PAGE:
A roundup of online political cartoons and Weibo comments on Beijing’s August 31 announcement of rules for Hong Kong’s 2017 election of chief executive, and Macau’s “election” of chief executive during the same weekend.
On August 31, Beijing announced its decision on the 2017 election of Hong Kong’s chief executive—the promised “universal suffrage” will be granted in 2017 and beyond, extolled state-run media, but the electable candidates will be limited to those approved by a pro-Beijing committee. Just prior to the announcement, as pro-democracy activists were gearing up for fresh protests, armored vehicles were spotted patrolling Kowloon, much to the alarm of residents. One netizen’s quip was deleted and archived by FreeWeibo:
此岸江山: Hong Kong said, “We want universal suffrage.” Then someone said “I’ll provide the candidates, you can come to vote.” Hong Kong said, “We want true universal suffrage.” Then someone said, “If I provide you with a single candidate, is there any chance you’ll choose him?” Hong Kong said, “We want citizen nomination.” Someone said “How about we continue with the old method of selection.” Hong Kong said “You’re shameless.” Someone said “What did you say? The sounds of the tanks in the background are too loud, I couldn’t hear you.” [Source]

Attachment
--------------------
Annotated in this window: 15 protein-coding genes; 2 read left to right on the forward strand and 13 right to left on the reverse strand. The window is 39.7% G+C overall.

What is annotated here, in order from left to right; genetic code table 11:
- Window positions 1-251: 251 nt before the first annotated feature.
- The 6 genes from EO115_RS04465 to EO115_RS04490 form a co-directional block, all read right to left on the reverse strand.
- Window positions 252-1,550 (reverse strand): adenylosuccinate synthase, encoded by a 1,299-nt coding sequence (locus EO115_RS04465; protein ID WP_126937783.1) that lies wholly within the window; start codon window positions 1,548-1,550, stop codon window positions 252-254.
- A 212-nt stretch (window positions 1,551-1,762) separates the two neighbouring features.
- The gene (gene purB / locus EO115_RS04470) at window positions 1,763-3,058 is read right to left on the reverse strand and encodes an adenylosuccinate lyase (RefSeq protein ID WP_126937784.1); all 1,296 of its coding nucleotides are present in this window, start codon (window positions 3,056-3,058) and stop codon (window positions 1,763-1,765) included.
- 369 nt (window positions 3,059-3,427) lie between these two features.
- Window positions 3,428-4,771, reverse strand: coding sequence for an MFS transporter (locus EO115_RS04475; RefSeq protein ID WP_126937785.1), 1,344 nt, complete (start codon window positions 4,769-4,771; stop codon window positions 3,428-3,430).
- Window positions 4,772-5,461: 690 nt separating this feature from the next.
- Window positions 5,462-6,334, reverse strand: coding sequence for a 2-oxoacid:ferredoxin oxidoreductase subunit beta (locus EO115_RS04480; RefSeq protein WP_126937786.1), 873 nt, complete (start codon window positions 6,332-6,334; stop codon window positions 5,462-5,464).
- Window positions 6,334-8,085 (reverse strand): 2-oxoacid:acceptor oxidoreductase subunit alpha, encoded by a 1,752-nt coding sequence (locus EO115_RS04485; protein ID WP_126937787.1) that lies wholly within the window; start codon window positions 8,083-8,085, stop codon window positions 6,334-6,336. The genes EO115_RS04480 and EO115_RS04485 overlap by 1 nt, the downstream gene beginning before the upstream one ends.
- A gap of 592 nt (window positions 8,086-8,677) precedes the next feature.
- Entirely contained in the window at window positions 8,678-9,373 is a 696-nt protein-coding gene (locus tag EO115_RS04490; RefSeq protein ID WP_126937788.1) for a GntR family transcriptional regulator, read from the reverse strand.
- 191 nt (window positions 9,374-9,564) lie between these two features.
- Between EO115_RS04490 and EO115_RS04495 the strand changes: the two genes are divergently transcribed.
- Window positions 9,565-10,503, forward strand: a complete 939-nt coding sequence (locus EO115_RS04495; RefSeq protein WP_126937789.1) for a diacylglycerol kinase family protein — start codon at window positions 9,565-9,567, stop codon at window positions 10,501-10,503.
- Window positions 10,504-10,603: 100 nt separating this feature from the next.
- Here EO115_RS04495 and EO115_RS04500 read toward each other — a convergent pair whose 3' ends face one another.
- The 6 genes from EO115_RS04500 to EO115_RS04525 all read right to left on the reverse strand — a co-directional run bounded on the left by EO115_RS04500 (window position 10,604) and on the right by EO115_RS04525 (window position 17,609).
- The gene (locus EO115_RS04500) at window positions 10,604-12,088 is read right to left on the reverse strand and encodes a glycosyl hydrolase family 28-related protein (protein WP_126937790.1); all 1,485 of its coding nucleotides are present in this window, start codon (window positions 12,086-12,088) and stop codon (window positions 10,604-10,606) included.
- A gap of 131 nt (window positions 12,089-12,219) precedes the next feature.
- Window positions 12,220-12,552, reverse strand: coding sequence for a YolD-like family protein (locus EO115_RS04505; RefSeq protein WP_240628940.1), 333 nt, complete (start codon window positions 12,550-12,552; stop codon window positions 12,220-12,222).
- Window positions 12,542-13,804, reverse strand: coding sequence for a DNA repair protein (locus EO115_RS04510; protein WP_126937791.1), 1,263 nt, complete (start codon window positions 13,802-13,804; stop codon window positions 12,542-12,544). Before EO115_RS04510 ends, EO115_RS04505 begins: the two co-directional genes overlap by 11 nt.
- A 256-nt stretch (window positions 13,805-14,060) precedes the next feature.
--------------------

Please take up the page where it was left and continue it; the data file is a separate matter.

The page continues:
In this Rebel Pepper cartoon, a Chinese official (who bears a resemblance to President Xi Jinping) holds two red puppets up from behind the controls of his tank, beckoning an Occupy Central activist to choose between the identical candidates: “Come, choose one. But, choose wisely.” The character for “Party” (党) is barely visible behind stickers reading “Democratic Faction” (民主派). In the background, Taiwanese President Ma Ying-jeou and Taiwan’s Democratic Progressive Party (DPP) Chair Tsai Ing-wen shield themselves from encroaching mainland influence with a DPP flag. President Ma Ying-jeou has publicly offered his support for universal suffrage in Hong Kong, and ties between activists from HK and Taiwan have recently been gaining strength.
As Beijing was preparing to deliver its decision on Hong Kong, an election was underway in Macau for the similarly semi-autonomous region’s chief executive. Incumbent Fernando Chui won, hands down, garnering 380 of 396 votes cast by the region’s election committee—an unsurprising feat considering he was the sole candidate running. Following the lead of Hong Kong activists, Macau held an unofficial referendum on democracy last week after the arrests of organizing activists delayed the poll earlier this summer. The results showed that 89% of the 9,000 participants have little trust in their recently re-elected chief executive.
马志尼: A: Wanna hear a joke? B: Sure. A: Macau had an election. B: Ha ha ha ha ha ha!
甲：跟你说个笑话。 乙：啥笑话？ 甲：澳门特首选举。 乙：哈哈哈哈哈。。。[Source]
滴墨渐成殇2: Macau elected its chief executive this morning, and the sole candidate, Fernando Chui, won another term in office by a landslide. Ten or so people knelt in the street to protest the election as undemocratic. Only by using fear to create servility were they able to hold this illegal [election]. So they knelt in Macau just like they knelt in the enemy-occupied territory [Hong Kong]. You who should be your own masters: when you kneel, you have already lost the courage to disdain them. When I saw this, all I could think was: Macau has already fallen to the enemy.